Wednesday, June 06, 2012

to headlong him their thoughtes devise

Mary Sidney, Countess of Pembroke, and her estate, the Wilton House
P S A L M   6 2   Nonne Deo

Yet shall my soule in silence still
   On God, my help, attentive stay:
Yet he my fort, my health, my hill,
   Remove I may not, move I may.
How long then shall your fruitlesse will
   An enimy soe farr from fall,
With weake endevor strive to kill,
   You rotten hedg, you broken wall?

Forsooth, the hee no more may rise,
   Advaunced eft to throne and crown:
To headlong him their thoughtes devise,
   And, past reliefe, to tread him downe.
Their love is only love of lies:
  Their words and deedes dissenting soe,
When from their lippes most blessing flyes,
   Then deepest curse in hart doth grow.

Yet shall my soule in silence still
   On God, my hope, attentive stay:
Yet hee my fort, my health, my hill,
   Remove? O no: not move I may.
My God doth me with glory fill,
   Not only shield me safe from harme:
To shun distresse, to conquer ill,
   to him I clime, in him I arme.

O then, on God, our certaine stay,
   All people in all times rely,
Your hartes before him naked lay:
   To Adams sonnes tis vain to fly,
Soe vain soe false, soe fraile are they;
   Ev'n he that seemeth most of might
With lightnesse self if him you waigh,
  Then lightnesse self will waigh more light.

In fraud, and force, noe trust repose:
   Such idle hopes from thoughtes expell,
And take good heed, when riches growes
   Let not your hart on riches dwell.
All powre is Gods, his own word showes,
   Once said by him, twice heard by me:
Yet from thee, Lord, all mercy flowes,
  And each manns work is paid by thee.

Translation by Mary Sidney, Countess of Pembroke (1562—1621)

•    •    •    •    •    •    •    •    •    •    •    •    •    •    •    •    •    •    •    •    •    •    •    •    •    •    •   •    •    •    •    •    •    •    •    •   •    •    •    •    •    •    •    •    •    •    •    •    •

In college I bought a paperback copy of The Penguin Book of Women Poets. It quickly became a bedside companion, and remained so for many years. Now it is yellowed and tattered, but still sits in the basket beside my favorite chair. This amazing translation of Psalm 62 by Mary Sidney is starred in a number of different markers, and in fact the book opens right to it now. You might like it too, particularly if you read it aloud. At some point I memorized it, and lines from the poem will pop into my head at different times. For example: to headlong him their thoughtes devise or, sometimes: You rotten hedg, you broken wall or, more comfortingly: Yet shall my soule in silence still / on God, my hope, attentive stay.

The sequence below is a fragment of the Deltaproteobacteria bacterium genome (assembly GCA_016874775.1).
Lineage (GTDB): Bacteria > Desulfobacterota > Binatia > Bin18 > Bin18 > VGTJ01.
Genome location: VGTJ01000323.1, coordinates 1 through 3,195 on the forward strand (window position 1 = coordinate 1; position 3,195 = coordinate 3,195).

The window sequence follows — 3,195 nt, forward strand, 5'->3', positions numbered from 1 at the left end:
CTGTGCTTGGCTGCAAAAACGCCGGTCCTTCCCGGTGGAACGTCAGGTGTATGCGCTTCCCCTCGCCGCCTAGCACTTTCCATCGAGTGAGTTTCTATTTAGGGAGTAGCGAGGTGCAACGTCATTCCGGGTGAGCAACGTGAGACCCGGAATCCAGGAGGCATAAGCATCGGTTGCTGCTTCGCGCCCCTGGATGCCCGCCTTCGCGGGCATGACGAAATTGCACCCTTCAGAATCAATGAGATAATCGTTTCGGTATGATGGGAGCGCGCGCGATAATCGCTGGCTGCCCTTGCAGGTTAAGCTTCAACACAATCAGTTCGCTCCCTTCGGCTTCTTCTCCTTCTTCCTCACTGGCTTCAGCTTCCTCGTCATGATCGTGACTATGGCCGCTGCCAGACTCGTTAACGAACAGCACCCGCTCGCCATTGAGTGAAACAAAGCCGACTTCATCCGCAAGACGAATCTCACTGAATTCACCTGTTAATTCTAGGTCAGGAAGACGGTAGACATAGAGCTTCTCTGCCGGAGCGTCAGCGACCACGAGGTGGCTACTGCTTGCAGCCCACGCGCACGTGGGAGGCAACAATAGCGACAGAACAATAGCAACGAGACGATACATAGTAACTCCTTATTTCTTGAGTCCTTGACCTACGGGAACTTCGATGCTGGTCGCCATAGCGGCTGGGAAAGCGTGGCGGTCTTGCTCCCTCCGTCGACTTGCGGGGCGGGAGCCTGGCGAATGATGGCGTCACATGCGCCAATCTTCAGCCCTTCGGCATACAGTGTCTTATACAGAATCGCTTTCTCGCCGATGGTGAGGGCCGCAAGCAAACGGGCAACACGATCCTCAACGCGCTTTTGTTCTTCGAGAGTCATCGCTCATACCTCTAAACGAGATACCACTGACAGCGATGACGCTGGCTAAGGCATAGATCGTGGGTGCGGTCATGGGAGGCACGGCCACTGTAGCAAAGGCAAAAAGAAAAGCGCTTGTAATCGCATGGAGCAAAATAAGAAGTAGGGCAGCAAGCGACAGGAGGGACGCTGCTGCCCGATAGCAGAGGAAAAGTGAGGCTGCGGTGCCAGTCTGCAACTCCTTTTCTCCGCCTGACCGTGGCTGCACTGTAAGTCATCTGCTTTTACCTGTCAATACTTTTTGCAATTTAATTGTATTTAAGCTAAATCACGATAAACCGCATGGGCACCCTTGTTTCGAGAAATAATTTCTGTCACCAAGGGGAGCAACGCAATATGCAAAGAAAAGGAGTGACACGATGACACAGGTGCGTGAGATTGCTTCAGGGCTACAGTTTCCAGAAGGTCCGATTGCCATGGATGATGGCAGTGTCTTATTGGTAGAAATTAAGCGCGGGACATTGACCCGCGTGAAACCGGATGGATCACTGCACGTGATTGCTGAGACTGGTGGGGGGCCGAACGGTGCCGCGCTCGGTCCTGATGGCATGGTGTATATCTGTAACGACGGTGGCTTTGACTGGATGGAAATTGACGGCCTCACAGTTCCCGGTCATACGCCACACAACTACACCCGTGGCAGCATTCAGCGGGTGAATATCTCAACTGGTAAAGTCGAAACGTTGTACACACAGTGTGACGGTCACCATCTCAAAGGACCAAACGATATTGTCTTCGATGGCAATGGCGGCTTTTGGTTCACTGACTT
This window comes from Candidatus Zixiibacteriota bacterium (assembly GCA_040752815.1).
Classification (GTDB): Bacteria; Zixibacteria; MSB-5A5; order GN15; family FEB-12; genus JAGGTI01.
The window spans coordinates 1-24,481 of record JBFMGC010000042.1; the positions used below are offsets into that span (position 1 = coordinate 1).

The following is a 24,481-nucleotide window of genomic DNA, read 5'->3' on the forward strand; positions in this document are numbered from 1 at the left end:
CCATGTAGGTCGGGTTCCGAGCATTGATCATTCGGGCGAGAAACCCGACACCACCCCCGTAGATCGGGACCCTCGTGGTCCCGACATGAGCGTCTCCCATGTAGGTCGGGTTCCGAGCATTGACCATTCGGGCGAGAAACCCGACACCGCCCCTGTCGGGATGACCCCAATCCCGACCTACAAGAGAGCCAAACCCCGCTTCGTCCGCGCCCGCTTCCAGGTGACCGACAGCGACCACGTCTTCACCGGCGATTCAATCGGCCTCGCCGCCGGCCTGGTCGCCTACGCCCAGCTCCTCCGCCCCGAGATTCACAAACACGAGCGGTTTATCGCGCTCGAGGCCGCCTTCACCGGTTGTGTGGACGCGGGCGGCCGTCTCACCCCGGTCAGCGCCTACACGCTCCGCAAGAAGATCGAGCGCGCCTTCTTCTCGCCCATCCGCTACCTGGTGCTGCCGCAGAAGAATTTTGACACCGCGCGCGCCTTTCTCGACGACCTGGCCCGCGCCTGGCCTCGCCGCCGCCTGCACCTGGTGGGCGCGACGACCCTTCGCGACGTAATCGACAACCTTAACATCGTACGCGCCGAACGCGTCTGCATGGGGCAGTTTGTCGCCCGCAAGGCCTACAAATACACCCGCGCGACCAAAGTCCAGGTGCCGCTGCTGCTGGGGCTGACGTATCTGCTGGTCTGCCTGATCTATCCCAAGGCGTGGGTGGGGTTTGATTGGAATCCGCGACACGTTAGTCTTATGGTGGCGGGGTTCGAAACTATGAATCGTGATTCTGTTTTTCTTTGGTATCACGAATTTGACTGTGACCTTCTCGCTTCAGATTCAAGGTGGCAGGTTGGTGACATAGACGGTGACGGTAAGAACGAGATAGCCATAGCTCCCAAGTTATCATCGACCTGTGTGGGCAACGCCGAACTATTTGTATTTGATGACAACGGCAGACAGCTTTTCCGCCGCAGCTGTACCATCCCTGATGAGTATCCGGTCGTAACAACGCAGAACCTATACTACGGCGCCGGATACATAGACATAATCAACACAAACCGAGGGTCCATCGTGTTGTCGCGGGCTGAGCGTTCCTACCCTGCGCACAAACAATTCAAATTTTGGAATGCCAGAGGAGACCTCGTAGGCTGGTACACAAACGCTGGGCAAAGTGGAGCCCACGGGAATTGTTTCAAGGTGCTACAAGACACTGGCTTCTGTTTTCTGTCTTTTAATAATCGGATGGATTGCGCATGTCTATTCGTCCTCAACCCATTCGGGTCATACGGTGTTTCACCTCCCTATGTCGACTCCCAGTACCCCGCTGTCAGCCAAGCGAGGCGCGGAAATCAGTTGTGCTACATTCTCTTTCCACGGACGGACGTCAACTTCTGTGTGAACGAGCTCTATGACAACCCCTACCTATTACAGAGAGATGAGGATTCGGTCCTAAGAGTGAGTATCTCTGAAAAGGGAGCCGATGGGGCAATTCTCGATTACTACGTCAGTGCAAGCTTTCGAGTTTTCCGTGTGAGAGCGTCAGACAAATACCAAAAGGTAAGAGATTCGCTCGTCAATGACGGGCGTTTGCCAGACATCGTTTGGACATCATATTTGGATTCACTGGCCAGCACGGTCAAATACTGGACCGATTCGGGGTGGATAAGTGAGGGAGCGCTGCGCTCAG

This evening when my tired three-year-old was headlonging me, that is running at me with his head down like a battering ram, the line popped into my mind, and so I tread him downe.

I have little else to say,  it is very late and things have been incredibly busy. My friends and I are starting a small Waldorf preschool for next year, and it is no small endeavor. You can puruse the website/blog I made for our school, The Wooden Button.

{ p o e t r y  w e d n e s d a y }

1 comment:

Julia said...

I'd love to have that book by my bedside.

The Wooden Button looks wonderful. I love the photo of the kids around a table with a candle and *real* (ceramic, not plastic) dishes-- very ennobling.